The school provides a rich variety of memorable learning experiences which have impacted upon pupils in different ways: a day visit to join with a much larger primary school, for example, inadvertently added to their appreciation of their own school situation – “we are more like one big family, we play together and we support each other”. A very different visit to the Julian Shrine in Norwich gave pupils the space to engage with their spiritual side. The school benefits from the talents of several parents who support the school in music and the creative arts. Governors and parents together are currently redesigning the school’s quiet seated area to become a spiritual garden.
The relatively new school council feels that it’s voice is heard in making decisions about issues and pupils were able to give examples of changes which had taken place as a result of their input, especially at playtime and in general school organisation. Pupils also take responsibility for a small size gardening enterprise where they grow and sell vegetables and fruit as well as producing baked goods. In the local community the school is also responsible for the central design of the village sign, which will be redesigned and refreshed at regular intervals, while in the world community a link with Nepal is in place.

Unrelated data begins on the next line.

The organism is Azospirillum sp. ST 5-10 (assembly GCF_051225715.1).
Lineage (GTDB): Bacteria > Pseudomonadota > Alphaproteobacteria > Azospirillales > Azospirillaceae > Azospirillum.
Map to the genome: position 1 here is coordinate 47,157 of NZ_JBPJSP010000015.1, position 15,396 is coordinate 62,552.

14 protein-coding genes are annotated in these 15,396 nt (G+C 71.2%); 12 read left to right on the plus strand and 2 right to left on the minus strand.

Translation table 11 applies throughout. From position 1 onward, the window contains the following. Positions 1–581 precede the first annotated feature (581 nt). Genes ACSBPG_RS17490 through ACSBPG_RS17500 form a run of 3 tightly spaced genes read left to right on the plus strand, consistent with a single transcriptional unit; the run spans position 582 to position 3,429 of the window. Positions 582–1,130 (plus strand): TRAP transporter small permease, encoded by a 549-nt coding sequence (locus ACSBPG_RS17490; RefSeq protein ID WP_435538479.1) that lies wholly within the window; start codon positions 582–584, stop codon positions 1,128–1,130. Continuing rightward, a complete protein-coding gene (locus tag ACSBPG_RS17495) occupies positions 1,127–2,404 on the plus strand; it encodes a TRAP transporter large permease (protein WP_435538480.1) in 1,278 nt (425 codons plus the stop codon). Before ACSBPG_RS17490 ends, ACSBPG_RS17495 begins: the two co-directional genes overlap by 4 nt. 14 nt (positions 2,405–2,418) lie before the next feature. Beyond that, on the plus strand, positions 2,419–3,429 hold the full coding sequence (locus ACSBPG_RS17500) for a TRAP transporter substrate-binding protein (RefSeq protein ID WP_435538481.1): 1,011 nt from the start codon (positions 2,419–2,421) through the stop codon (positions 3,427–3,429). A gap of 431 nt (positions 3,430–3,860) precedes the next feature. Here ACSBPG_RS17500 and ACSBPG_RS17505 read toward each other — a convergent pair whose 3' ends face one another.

Collective worship is planned effectively around the “Values for Life” programme which is punctuated by monthly special services devised and run by the local church community for the school (Messy Church, Advent Lantern Procession, Easter Pilgrimage).
In the act of worship observed, children were engaged with the theme of hands and prayer; they sang with enthusiasm and answered questions with understanding. Following time for personal reflection and application of the message, the closing prayer used was the school prayer which had originally been written by the pupils, and is now a regular feature of collective worship. The school prayer, along with the Lord’s Prayer, is on display throughout the school. Pupils questioned later were unable to recall with confidence the themes and messages of earlier acts of collective worship, although evidence from parents showed that some of the children often shared the stories they enjoyed from worship with their families. Members of faith communities other than Christianity which are represented in the school confirmed that they felt comfortable and included when they attended any act of worship in school or in church.
The relatively small multi-purpose space available to the school for collective worship is not set up in such a way as to support and enhance the worship time. This has been noted by the school, which has begun implementing a refurbishment of the area.